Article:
Fig. 1

Photograph of the prototype of an MSEE sensor probe

Fig. 2

Schematic circuit diagram of the ASIC preamplifier for the loop antenna onboard the MSEE sensor probe. The external passive components are \(C_0\) and \(R_0\) for fine-tuning of the resonance frequency and \(C_2\) and \(R_3\) for gain adjustment

ASIC preamplifier for probing magnetic fields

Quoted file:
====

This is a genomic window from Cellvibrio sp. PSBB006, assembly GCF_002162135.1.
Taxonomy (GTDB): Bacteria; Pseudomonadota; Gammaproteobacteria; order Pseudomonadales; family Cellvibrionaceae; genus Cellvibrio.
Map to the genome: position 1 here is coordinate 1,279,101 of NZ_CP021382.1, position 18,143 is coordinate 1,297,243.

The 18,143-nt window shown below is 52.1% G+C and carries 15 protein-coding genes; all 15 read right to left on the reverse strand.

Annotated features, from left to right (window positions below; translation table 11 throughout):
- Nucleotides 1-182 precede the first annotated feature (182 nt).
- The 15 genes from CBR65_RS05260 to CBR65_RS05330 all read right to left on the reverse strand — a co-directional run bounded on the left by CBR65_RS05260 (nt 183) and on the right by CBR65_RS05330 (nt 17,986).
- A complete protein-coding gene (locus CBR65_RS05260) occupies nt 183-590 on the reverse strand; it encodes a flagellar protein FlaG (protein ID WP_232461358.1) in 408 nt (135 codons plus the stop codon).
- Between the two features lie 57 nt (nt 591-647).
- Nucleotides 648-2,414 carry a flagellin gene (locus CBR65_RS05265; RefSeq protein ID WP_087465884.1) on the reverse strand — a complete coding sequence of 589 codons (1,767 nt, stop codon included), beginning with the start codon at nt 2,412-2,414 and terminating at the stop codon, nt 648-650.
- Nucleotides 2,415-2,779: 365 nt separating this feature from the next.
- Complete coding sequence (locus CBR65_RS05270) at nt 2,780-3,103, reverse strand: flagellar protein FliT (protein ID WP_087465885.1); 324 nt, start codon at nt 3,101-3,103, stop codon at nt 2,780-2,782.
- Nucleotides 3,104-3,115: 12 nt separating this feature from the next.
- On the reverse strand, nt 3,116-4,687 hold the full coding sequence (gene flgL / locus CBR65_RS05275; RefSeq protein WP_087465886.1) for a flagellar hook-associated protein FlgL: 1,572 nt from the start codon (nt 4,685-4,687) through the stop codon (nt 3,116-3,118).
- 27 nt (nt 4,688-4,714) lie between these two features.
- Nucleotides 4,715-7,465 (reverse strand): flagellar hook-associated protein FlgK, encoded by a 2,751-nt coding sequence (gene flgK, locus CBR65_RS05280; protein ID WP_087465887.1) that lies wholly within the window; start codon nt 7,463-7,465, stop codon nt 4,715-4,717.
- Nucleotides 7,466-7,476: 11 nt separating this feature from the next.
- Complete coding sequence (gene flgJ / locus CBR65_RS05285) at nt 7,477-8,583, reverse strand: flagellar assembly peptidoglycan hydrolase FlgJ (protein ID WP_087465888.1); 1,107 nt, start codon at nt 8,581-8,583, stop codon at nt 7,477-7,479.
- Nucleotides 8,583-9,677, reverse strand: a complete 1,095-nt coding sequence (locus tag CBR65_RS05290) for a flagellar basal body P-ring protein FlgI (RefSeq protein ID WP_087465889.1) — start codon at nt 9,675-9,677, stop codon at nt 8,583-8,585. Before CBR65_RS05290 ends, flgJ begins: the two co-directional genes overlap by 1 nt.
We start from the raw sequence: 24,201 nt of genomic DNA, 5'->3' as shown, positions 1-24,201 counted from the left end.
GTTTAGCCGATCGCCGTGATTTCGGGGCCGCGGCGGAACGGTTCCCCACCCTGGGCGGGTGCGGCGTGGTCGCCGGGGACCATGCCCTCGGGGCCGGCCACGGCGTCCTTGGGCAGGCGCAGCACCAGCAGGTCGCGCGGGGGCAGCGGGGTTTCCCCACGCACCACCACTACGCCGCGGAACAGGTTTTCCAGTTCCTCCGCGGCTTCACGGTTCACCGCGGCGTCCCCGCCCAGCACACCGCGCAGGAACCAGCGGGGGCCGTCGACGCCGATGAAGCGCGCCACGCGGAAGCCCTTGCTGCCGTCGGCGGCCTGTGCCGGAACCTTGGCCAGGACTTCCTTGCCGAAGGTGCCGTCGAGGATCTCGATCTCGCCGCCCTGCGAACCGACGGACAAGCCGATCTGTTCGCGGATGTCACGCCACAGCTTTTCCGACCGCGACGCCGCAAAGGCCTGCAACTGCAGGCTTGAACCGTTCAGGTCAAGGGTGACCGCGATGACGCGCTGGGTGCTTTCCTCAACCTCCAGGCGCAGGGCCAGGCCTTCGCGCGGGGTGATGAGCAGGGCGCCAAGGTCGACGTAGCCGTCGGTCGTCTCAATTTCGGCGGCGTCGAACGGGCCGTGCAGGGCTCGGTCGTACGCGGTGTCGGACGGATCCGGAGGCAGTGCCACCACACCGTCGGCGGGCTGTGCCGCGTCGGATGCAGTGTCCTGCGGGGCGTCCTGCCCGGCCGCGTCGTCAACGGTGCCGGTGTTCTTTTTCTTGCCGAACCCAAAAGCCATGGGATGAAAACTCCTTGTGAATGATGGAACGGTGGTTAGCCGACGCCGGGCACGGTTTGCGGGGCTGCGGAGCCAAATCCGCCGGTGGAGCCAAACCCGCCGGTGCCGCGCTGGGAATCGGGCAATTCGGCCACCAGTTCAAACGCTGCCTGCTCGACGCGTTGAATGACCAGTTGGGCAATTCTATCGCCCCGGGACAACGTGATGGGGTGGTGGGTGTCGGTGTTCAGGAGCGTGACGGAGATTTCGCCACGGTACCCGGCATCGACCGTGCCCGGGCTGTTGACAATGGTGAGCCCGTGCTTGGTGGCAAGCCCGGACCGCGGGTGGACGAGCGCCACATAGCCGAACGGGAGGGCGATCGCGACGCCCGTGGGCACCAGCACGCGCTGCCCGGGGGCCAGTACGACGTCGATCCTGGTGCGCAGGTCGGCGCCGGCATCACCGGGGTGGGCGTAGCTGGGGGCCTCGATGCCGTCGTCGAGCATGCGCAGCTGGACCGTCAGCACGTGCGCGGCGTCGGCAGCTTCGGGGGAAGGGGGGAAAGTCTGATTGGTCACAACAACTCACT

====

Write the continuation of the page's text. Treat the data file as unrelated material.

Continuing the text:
In this study, an ASIC preamplifier for a 3-axis loop antenna is developed and fabricated into a \(5\times 5\) mm chip. The temperature dependence is improved by using the open-loop gain with a temperature-compensated current source. The three-axis loop antenna is orthogonally built in a square around the MSEE probe body. The ASIC preamplifier for the loop antenna has the design shown in Fig. 2. The circuit parameters for the ASIC preamplifier are listed in Table 1. The ASIC preamplifier consists of a low-noise differential amplifier (62 dB gain) and a gain adjustment amplifier (6 dB gain). The cutoff frequency (\(1/2\pi C_1R_2\) and \(1/2\pi C_3R_5\)) of both amplifiers is 100 kHz, which is the same as that for the ASIC waveform receiver. Each loop consists of a 100-turn coil with a 0.01-m\(^2\) area and an electrostatic shield for reducing the capacitive coupling. An external capacitance \(C_0\) is added to obtain a resonant frequency of 60 kHz. Then, magnetic field observations by the MSEE probe give the best noise equivalent magnetic induction (NEMI) at a frequency of 60 kHz for measuring an LF standard electromagnetic wave, which will be discussed later. Wideband NEMI techniques using multiple resonances are discussed in Coillot et al. (2010) and Ozaki et al. (2013). When the external capacitance \(C_0\) is much larger than the parasitic capacitance (several tens of pF) of the coil, the antenna impedance at terminals \(v_\mathrm{inn}\)\(v_\mathrm{inp}\) is given by